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This first book-length study of rhetoric and environmental politics calls for an end to the present oversimplified conflict between economic and evolutionary progress and suggests instead a continuum embracing the full range of human views of nature.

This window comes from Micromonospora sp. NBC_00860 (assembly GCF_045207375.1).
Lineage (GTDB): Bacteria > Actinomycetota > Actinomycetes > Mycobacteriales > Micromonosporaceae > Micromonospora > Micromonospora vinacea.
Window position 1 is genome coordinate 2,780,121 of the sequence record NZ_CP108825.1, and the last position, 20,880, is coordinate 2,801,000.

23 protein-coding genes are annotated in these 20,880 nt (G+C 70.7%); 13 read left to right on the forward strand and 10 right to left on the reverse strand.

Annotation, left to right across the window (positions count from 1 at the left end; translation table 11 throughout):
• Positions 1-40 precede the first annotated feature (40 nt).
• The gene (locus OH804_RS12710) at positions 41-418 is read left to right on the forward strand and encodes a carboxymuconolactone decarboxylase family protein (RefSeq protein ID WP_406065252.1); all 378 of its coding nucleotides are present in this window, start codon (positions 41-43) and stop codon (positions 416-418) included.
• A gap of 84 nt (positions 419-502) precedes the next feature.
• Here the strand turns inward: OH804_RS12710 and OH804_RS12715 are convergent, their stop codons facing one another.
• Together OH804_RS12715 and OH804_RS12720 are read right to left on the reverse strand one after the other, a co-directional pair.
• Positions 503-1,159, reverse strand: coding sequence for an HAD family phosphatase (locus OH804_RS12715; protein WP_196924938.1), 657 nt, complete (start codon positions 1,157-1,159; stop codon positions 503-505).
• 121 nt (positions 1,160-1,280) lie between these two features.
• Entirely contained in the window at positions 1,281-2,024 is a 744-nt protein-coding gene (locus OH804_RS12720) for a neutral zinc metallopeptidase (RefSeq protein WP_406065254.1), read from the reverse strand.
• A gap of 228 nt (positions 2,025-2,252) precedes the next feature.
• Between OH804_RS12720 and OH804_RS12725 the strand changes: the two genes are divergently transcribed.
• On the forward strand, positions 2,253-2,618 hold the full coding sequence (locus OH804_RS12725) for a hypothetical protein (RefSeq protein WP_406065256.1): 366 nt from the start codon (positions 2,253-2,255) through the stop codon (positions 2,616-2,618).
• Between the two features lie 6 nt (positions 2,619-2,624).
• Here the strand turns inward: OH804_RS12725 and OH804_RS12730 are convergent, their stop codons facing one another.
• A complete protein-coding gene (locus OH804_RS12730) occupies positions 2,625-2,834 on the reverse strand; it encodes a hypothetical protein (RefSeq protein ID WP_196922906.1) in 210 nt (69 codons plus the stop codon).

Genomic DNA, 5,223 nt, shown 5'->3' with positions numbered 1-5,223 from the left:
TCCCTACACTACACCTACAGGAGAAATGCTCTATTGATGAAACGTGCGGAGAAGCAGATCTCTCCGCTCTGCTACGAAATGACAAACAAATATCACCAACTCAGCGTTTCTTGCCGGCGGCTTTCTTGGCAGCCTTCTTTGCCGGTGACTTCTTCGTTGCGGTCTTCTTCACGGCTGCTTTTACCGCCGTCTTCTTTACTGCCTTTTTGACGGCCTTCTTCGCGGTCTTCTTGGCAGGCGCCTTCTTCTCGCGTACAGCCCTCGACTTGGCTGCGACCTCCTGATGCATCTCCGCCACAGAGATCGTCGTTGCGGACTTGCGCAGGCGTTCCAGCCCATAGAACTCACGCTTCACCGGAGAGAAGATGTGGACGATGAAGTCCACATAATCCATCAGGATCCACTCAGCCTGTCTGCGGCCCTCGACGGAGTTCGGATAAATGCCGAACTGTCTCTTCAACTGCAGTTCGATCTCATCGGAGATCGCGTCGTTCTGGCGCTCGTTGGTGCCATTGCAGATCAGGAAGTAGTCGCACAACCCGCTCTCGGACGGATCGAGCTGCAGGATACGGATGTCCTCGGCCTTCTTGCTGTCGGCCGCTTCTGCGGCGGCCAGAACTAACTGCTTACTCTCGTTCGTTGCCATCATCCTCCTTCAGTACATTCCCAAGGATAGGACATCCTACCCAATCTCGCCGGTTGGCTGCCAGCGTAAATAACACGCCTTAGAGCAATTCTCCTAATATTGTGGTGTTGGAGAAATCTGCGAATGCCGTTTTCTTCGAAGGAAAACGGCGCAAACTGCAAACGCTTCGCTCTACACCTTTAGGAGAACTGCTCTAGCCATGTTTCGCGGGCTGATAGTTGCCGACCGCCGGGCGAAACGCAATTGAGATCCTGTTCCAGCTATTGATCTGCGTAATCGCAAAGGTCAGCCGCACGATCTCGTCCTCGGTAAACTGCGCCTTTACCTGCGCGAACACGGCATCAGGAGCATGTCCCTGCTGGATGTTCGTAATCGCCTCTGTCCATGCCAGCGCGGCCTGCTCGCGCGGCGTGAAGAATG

The authors use a systematic analysis of well-known works of nonfiction literature (by such authors as Rachel Carson, Aldo Leopold, Barry Commoner, and Herman Daly) long neglected by literary, rhetorical, and cultural critics, as well as journalistic reports and stories, industry and activist polemics, government documents, textbooks, technical literature, and novels to show that rhetoric centered on the established dichotomy gives rise to ecospeak, which paralyzes instead of informing action.